Frank Boehm has written "An Investigation of Nucleic Acid/DNA-Based Manufacturing," a 26-page paper with 242 references. The paper is published on the Wise-Nano.org website, allowing readers to comment on the paper or even edit and update it.
The paper was written in response to one of CRN's Essential Studies: Study #10, "What will be required to develop nucleic acid manufacturing and products?"
Boehm's DNA paper describes many different kinds of tools in the DNA device toolbox, including:
2 DNA—Structure and Function
3 Survey of Nanodevices Based on DNA
4 A Toolbox of Nucleic Acid Devices
4.1 B-Z DNA Torsion Device
4.2 DNA Actuation Devices
4.3 DNA Tweezers
4.4 DNA Scissors
4.6 DNA—Three State Device
4.7 DNA Crossover Junction-Based Device
4.8 DNA G-Quartet Device
4.9 DNA Motors—Free-Running and Clocked
4.10 Precise Manipulation of Proteins using DNA
5 DNA Manufacturing Complex—Infrastructure Elements
5.2 Replication of DNA Structural Elements—Octahedron
6 DNA Adhesion to, and Dissociation from Nano-Entities and Substrates
6.1 DNA Binding to Nanotubes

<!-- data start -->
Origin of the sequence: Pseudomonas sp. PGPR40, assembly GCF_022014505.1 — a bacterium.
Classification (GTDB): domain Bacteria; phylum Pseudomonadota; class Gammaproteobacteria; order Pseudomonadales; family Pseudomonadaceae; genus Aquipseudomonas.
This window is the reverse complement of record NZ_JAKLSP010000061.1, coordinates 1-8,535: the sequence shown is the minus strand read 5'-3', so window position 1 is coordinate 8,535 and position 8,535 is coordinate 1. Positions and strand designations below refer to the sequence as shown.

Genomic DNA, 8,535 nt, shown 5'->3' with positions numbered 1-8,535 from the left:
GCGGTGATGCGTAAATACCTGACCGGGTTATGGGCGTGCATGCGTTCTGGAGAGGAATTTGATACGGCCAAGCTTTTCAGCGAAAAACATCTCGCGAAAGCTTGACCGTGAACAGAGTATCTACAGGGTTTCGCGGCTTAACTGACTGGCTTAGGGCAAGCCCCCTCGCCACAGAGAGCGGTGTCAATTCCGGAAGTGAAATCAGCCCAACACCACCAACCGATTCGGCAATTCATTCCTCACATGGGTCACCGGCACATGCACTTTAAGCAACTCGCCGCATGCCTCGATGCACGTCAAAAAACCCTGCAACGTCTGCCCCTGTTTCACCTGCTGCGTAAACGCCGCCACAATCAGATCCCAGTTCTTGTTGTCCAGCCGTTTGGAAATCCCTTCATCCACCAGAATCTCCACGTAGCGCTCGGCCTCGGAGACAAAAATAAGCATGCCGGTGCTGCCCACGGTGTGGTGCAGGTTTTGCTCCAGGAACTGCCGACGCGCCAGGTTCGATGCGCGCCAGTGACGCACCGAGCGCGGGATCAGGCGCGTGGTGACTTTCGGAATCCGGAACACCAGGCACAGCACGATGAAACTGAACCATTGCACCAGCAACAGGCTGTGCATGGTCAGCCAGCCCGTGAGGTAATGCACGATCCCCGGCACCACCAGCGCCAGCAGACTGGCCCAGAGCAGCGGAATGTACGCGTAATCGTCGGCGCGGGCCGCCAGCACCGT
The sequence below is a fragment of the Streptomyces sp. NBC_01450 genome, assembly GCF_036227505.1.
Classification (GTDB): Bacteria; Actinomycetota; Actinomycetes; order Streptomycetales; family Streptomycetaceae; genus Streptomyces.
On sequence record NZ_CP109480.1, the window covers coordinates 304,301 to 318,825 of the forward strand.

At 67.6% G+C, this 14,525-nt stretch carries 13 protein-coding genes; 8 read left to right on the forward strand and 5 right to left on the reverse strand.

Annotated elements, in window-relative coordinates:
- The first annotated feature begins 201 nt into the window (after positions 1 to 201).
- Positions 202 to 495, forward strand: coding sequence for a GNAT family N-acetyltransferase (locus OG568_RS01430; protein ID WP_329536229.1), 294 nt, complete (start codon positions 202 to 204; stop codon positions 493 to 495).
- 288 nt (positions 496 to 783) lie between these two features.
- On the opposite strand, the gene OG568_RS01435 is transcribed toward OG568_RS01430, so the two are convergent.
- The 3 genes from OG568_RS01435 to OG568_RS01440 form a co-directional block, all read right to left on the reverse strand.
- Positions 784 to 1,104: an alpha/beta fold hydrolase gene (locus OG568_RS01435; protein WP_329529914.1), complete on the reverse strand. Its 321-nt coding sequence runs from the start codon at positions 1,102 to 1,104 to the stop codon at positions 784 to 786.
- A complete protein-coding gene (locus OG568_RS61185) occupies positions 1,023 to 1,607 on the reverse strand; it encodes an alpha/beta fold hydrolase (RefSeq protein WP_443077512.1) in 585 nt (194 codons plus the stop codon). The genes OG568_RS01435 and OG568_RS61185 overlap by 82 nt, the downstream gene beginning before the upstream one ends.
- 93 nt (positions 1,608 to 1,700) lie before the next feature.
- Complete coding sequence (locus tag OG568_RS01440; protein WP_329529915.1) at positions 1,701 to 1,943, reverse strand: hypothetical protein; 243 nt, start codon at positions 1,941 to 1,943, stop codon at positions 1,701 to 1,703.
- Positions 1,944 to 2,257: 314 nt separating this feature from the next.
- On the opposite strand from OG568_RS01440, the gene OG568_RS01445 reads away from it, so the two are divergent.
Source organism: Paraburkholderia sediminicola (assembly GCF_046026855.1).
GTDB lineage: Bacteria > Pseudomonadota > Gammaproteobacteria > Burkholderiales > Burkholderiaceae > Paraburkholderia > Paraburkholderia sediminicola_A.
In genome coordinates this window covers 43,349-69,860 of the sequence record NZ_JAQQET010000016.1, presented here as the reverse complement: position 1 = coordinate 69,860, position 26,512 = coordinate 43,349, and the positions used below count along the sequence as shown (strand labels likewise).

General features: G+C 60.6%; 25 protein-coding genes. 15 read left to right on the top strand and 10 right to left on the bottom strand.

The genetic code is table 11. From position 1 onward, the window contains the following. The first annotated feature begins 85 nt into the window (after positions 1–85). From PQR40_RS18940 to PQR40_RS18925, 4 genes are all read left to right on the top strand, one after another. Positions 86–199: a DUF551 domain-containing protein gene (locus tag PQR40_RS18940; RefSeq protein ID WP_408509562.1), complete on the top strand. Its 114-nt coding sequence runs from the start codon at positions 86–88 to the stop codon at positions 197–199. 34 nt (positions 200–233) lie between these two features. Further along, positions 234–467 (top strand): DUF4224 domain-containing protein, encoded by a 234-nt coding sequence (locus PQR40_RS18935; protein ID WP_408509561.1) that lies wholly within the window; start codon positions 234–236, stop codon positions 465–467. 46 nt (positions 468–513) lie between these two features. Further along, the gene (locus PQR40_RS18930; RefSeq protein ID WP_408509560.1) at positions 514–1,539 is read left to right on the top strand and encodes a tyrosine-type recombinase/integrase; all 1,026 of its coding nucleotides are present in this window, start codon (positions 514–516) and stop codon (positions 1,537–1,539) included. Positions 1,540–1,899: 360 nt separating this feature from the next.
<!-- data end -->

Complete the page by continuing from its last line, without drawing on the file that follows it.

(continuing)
6.2 Thiolated DNA
6.3 DNA Adhesion to Dendrimers
6.4 DNA "Velcro"
6.5 DNA Adhesion to Surfaces
7 Potential Computing Requirements for a DNA Manufacturing Complex
7.1 Fractal Sierpinski Triangle Self-Assembly using DNA
8 DNA—Electronic Elements
8.1 DNA Nanowires
8.2 DNA Conductivity
Think about how many different kinds of molecular machines could be built with this toolbox... and think about the fact that we published the Essential Studies only one year ago, but already a DNA-building DNA machine has been designed and built by Seeman, and a whole new type of rigid polymer has been invented by Schafmeister.
Things are starting to move really fast in the lab -- and on the theoretical side as well, but that's a topic for another post. Papers like Frank's show just how advanced the technology is becoming. Thanks, Frank, for an important job very well done.
The research above is directly connected with CRN's Thirty Essential Studies. We also offer a Student Research Program, and of course, we maintain the Wise-Nano.org site for collaborative research. But even if your interests or plans don't fit neatly into one of these programs, we are still happy to support those who can do good quality research on molecular manufacturing topics. We encourage anyone who is interested to contact CRN's Director of Research, Chris Phoenix.